Congratulations to Claire McLeish, winner of Schulich’s 2019-20 Teaching Award in the graduate instructor award!
Throughout her doctoral degree, Claire has taught and co-taught several popular music courses, all of which received exceedingly positive reviews from students. Claire’s desire to present music in and as history is seen in many aspects of her courses, from diverse representations in music selection, to the interactive discussions of social and political relevance. Equally important is her emphasis on mutual respect, with courses taking a more collaborate approach to teaching and learning than traditional lecture style classes. In letters of recommendation, students commended her passion for the subject matter, the safe environment she created for dynamic in-class discussion, and her innovative and creative evaluations. With such strong teaching principles and innovative classroom styles, it comes as no surprise to the Schulich community that Claire is being presented with this award.
In celebration of this achievement, we asked Claire to elaborate on her teaching philosophy as well as some of her guiding principles.
What is your teaching philosophy?
The two main pillars of my teaching philosophy are mutual respect, and diversity and inclusion. I understand that not all students learn in the same way, and I aim to have diverse evaluations and options for engagement, so each student can have their chance to shine. I invite students to take a lead in the classroom when they are knowledgeable about a topic at hand: for example, last term I had a DJ in my class, and invited him to help explain some concepts in the disco and hip-hop lectures. Discussion is at the heart of my teaching philosophy, because privileging discussion over lecture demonstrates that I don’t have all of the answers, and shows students that I value their thoughts and opinions. I conduct discussion in a variety of ways, in an online forum, in pairs or small groups, and with the whole class, so that each student has an opportunity to engage in a way that feels safe for them. Offering a wide variety of evaluations and discussion platforms respects that not all students learn in the same way, and ideally offers each student an opportunity to show what they have learned.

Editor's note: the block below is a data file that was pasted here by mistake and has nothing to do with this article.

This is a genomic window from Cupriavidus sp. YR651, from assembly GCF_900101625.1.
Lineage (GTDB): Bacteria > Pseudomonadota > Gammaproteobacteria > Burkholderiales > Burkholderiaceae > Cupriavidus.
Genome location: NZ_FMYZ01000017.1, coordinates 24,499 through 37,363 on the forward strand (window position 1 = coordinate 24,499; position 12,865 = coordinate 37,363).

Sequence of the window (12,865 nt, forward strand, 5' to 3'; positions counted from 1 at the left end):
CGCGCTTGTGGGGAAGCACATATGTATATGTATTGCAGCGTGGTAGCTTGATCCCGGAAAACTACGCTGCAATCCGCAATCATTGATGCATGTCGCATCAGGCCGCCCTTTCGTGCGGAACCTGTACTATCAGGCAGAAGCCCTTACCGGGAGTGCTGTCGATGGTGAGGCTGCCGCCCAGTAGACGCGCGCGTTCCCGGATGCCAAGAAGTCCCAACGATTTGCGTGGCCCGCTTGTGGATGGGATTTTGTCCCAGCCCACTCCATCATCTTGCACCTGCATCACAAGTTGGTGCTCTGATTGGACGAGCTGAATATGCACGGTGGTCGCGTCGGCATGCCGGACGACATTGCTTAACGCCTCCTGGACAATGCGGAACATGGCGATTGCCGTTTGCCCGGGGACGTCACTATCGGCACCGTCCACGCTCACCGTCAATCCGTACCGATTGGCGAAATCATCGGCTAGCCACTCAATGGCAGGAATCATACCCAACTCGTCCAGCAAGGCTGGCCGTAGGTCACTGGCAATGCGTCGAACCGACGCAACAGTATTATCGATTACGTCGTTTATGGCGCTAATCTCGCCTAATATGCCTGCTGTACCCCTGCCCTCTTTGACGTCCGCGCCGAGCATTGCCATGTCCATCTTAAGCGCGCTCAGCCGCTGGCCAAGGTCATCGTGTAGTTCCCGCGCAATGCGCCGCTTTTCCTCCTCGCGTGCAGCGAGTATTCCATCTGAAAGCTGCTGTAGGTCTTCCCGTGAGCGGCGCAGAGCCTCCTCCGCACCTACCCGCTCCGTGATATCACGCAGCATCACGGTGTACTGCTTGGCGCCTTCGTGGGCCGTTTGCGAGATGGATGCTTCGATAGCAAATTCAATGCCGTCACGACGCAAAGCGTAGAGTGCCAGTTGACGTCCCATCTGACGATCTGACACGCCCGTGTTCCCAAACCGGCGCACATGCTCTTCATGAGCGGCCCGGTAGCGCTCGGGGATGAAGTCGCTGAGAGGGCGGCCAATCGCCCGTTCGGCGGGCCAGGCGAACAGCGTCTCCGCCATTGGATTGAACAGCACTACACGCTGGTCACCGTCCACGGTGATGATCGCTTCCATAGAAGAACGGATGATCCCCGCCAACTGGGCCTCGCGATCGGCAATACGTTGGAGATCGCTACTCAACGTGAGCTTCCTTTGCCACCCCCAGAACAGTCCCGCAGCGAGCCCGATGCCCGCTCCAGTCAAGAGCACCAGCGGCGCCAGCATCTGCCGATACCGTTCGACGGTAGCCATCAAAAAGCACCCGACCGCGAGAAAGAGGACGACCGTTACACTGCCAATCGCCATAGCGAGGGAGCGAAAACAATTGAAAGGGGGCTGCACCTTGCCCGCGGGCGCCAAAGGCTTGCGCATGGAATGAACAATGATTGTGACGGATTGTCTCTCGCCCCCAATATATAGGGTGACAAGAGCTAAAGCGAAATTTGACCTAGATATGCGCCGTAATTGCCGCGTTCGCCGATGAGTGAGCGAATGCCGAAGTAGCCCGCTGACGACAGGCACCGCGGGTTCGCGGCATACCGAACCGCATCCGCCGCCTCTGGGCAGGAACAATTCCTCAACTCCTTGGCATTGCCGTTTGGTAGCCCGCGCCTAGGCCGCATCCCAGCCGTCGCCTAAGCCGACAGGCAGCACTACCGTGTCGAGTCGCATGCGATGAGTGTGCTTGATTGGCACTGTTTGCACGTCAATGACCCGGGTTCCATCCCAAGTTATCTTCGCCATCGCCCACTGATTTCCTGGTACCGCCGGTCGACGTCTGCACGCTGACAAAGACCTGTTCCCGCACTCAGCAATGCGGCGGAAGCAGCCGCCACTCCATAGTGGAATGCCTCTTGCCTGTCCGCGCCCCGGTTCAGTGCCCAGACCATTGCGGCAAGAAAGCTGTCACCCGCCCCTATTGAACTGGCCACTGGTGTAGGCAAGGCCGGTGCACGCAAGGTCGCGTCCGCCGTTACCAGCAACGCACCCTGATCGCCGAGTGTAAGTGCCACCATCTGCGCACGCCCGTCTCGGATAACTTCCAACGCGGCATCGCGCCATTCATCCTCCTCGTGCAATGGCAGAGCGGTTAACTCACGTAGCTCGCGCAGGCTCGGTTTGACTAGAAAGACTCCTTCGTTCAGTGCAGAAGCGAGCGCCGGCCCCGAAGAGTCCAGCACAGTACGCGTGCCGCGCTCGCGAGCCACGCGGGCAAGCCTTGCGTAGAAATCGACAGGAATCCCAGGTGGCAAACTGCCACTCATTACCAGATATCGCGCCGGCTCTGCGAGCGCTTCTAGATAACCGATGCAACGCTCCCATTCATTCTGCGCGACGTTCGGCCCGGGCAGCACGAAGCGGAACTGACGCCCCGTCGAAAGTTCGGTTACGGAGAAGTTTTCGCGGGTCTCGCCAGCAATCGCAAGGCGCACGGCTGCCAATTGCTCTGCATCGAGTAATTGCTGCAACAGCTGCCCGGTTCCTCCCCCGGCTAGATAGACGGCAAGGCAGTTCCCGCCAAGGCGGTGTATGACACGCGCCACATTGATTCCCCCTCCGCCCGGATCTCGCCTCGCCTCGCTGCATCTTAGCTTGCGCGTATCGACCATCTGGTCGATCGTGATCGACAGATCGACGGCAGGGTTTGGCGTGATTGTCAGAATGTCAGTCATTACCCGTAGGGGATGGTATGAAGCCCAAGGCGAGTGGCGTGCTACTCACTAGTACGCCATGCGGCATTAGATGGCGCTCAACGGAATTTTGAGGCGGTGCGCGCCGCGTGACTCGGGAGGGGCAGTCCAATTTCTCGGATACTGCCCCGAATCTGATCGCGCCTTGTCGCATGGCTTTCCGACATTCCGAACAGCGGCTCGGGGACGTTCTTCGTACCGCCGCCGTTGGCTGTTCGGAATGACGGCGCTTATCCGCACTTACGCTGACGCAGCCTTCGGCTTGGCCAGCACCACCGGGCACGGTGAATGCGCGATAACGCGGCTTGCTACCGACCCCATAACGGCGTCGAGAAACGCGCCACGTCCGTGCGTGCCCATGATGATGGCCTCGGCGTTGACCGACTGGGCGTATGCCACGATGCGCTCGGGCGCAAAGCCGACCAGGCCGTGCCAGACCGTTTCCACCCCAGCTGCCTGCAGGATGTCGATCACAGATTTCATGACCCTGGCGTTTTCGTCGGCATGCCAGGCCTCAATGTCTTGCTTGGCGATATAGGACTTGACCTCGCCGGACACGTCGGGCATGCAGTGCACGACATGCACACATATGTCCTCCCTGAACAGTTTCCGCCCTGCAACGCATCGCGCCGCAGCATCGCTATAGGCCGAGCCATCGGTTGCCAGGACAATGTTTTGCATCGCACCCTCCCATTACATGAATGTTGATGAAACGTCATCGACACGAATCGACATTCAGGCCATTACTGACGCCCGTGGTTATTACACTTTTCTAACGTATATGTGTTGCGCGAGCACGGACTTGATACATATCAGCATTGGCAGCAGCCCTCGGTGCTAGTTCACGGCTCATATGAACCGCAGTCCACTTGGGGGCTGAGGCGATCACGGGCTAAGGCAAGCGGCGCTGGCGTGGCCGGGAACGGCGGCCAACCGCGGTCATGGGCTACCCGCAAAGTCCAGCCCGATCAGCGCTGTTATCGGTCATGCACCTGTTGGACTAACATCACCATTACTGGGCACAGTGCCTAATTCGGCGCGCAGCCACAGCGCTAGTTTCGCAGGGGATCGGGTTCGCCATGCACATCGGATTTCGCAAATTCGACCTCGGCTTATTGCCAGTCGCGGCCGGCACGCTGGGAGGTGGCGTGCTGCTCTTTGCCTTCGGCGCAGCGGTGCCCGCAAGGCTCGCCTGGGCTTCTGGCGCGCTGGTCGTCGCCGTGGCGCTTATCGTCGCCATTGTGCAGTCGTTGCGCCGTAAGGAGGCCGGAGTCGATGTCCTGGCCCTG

In the same vein, I acknowledge that everyone brings different experiences to my classroom, and emphasize the values of equity, diversity, and inclusion. For me, this starts with the syllabus. When I craft a syllabus, I think about what the course needs to cover and who will be taking this course with me. McGill undergraduates are very diverse (especially those taking music electives), and I hope that students will see themselves reflected in the course. Because of the content I include, our discussions in class often address difficult and sensitive topics like race, gender, sexuality, and cultural appropriation. Facilitating these discussions has been a learning process for me, and I have definitely improved with practice. Even when a student says something that others may find inflammatory, I have found ways to use these controversies as teachable moments, doing my best to mediate and explain what each side of the debate is trying to communicate. It can be a difficult balance, and I have used the feedback I receive in my course evaluations to hone my skills. In privileging respect, diversity, and inclusion, my goal is to cultivate a safe environment where students feel they can take risks, because I strongly believe that this is a central part of any university experience.
Why is it important to you that students are presented with music in and as history?